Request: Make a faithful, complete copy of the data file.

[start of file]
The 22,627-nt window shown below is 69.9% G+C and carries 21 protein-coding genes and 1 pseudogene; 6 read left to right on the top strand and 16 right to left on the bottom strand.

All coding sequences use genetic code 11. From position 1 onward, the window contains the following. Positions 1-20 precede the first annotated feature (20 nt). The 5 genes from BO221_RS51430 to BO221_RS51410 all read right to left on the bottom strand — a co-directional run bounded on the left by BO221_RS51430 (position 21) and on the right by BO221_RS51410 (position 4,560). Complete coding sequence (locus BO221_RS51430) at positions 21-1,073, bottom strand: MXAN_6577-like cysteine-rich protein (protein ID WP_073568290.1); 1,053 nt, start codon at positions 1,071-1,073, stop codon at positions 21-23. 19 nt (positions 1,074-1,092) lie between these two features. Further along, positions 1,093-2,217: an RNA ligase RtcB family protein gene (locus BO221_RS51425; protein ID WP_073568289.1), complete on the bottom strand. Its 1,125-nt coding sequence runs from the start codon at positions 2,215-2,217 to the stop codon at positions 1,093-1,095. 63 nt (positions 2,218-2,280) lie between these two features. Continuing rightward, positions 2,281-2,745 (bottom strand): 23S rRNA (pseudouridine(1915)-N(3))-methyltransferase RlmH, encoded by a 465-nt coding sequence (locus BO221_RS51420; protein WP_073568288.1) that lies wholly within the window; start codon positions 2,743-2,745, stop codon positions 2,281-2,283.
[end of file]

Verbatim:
The 22,627-nt window shown below is 69.9% G+C and carries 21 protein-coding genes and 1 pseudogene; 6 read left to right on the top strand and 16 right to left on the bottom strand.

All coding sequences use genetic code 11. From position 1 onward, the window contains the following. Positions 1-20 precede the first annotated feature (20 nt). The 5 genes from BO221_RS51430 to BO221_RS51410 all read right to left on the bottom strand — a co-directional run bounded on the left by BO221_RS51430 (position 21) and on the right by BO221_RS51410 (position 4,560). Complete coding sequence (locus BO221_RS51430) at positions 21-1,073, bottom strand: MXAN_6577-like cysteine-rich protein (protein ID WP_073568290.1); 1,053 nt, start codon at positions 1,071-1,073, stop codon at positions 21-23. 19 nt (positions 1,074-1,092) lie between these two features. Further along, positions 1,093-2,217: an RNA ligase RtcB family protein gene (locus BO221_RS51425; protein ID WP_073568289.1), complete on the bottom strand. Its 1,125-nt coding sequence runs from the start codon at positions 2,215-2,217 to the stop codon at positions 1,093-1,095. 63 nt (positions 2,218-2,280) lie between these two features. Continuing rightward, positions 2,281-2,745 (bottom strand): 23S rRNA (pseudouridine(1915)-N(3))-methyltransferase RlmH, encoded by a 465-nt coding sequence (locus BO221_RS51420; protein WP_073568288.1) that lies wholly within the window; start codon positions 2,743-2,745, stop codon positions 2,281-2,283.